I recently obtained the Crush-It timer available through Swanny’s Comp Gear made by 5X5 Precision and it has proven to be one of the best additions to my gear. Ever since I started precision rifle shooting I have valued knowing the remaining time in a stage. However, I have always hated the method of asking the Range Officer (RO) for time as they will try to give you the remaining time, but this method is time consuming and often inaccurate. When using shot timers, the RO can only give you the time of the last shot, not an accurate picture of the allotted time remaining. There is also the difficulty of the RO and shooter hearing each other and there can be confusion when asking for time. All of this eats up precious time on the clock when I could be focusing on my final shots of the stage. I always wished I had some sort of magical device that would display the time remaining in front of my eyes.
Then one day Chad Heckler of 5X5 precision developed the perfect solution to this issue. He developed a countdown timer that mounts to the rifle in a variety of configurations. Some of the current available options for mounting are directly to a 30 or 34mm scope, or to a Picatinny rail, Arca rail, Spuhr mount, or Warne Skyline Mount. Heckler is also continually adding options as the need arises. An optional feature that makes this an easy addition is the data card holder that is available for it as well! This means you don’t need to find another spot to attach it to your rifle, saving precious real estate on the rifle. With my current mount, I simply removed my old dope card holder, and attached the Crush-It Timer. On top of that, the timer combined with the data card holder is cheaper than some data card holders on the market alone.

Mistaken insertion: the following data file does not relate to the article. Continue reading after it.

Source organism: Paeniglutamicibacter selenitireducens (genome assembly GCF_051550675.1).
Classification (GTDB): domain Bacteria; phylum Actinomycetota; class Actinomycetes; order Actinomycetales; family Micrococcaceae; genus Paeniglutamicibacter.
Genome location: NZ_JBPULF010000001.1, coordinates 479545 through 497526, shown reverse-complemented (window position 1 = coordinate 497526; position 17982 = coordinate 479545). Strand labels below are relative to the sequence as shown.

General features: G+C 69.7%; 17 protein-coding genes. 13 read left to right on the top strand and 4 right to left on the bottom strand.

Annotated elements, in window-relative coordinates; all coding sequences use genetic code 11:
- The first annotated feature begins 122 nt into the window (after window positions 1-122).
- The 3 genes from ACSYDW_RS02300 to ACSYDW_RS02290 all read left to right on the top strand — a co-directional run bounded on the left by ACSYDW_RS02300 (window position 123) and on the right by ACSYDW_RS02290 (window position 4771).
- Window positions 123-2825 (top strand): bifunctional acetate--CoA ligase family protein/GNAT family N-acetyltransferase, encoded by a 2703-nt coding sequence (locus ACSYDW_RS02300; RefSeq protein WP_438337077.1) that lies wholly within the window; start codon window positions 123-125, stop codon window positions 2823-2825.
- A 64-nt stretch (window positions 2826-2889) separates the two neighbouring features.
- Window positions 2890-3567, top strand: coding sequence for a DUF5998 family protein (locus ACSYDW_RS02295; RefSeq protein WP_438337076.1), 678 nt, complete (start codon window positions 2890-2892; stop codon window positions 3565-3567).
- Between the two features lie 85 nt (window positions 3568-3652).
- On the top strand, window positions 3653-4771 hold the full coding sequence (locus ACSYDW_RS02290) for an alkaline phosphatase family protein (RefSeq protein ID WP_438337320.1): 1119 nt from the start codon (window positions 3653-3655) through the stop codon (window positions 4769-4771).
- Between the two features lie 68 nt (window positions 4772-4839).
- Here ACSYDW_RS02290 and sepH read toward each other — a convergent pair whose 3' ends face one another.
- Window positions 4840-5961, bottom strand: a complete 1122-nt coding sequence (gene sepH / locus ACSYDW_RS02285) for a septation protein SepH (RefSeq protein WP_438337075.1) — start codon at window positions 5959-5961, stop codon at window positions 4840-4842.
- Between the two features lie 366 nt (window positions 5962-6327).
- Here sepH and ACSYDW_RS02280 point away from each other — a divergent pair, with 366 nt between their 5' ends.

Ease of use is a very important thing with any match related gear. You never want anything that is going to require you to focus your mind on something other than how you are engaging the targets. With the Crush-It timer, you can pre-set your time, which is useful in most PRS matches as the time is usually a consistent par of 90 to 120 seconds. Once the par time is pre-set, all you have to do on the engage command is press the start button. Throughout the course of fire, at any point that you want to know your time, you can simply open your left eye and peek at the Crush-It Timer. It makes it as easy to see your time as any scope adjustment you make while leaving your face on the gun.
The durability of the Crush-It Timer is exceptional. Team TSM has used the timers for the entire 2020 season. They have been used in the rain, covered in Utah dust, multiple cross country flights, and have still expensed zero issues. I once asked Chad how long the battery would last and his response was “They are kind of like the energizer bunny–they just keep going and going”. In the unlikely event that you do need to replace the batteries, the Crush-It Timer uses LR1130 batteries that are available on Amazon. I do not believe that at this point anyone has found the true battery life yet, so we will just call it extremely good.
My user experience with the Crush-It Timer has been great overall. There are so many different mounting configurations that every user can mount their timer where it works best for them. I personally prefer mine mounted up higher, so I inverted the mount and used the top mounting point closest to the buttstock on my Warne Skyline mount. This way, when I have a proper cheek weld I can see the bubble level perfectly through the gap between the optic and the timer. I thought it would be cumbersome to start the timer at the beginning of each stage, but I have not found this to be the case. Most stages start with the rifle at port arms, so I hold the rifle with my right hand and hit the start button with my left thumb. It only takes a small amount of pressure to start the countdown.
At $100 for the timer, with an extra $15 for the data card mount, and data card, the Crush-It Timer is a great investment. Many of the competitor data card holders are priced over $120. The Crush-It Timers are in stock and available for shipment at http://swannyscompgear.com/
Written by Greg Cannon
Edited by Jennifer Seymour